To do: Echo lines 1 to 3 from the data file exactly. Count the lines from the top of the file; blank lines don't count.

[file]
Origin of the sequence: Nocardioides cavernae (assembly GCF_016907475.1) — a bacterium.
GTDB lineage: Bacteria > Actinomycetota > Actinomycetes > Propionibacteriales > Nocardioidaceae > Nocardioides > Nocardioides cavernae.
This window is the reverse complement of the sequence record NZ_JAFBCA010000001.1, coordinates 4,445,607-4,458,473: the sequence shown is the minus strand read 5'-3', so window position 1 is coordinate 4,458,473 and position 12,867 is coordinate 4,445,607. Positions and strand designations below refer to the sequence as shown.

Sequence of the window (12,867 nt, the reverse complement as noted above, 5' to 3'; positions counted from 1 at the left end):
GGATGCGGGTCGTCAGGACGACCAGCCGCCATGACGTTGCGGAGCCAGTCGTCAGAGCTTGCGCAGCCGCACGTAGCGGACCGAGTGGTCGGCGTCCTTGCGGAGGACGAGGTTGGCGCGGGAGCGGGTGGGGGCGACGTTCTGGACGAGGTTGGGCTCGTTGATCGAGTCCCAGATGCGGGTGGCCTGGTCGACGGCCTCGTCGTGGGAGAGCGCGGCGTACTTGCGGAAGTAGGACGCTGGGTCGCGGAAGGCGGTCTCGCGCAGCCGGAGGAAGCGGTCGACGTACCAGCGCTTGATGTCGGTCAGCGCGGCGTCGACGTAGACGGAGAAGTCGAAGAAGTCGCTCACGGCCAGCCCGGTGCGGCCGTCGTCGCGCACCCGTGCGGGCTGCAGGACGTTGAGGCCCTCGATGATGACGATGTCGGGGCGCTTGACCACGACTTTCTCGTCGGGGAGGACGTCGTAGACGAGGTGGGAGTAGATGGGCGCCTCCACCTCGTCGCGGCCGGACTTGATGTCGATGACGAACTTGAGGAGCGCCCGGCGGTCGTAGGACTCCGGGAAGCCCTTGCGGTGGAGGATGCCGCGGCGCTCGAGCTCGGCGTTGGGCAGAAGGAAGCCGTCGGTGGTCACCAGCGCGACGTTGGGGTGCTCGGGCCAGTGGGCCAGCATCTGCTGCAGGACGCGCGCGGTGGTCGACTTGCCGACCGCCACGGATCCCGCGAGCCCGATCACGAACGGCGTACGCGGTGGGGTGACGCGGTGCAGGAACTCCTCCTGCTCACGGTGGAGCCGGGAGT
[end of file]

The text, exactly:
Origin of the sequence: Nocardioides cavernae (assembly GCF_016907475.1) — a bacterium.
GTDB lineage: Bacteria > Actinomycetota > Actinomycetes > Propionibacteriales > Nocardioidaceae > Nocardioides > Nocardioides cavernae.
This window is the reverse complement of the sequence record NZ_JAFBCA010000001.1, coordinates 4,445,607-4,458,473: the sequence shown is the minus strand read 5'-3', so window position 1 is coordinate 4,458,473 and position 12,867 is coordinate 4,445,607. Positions and strand designations below refer to the sequence as shown.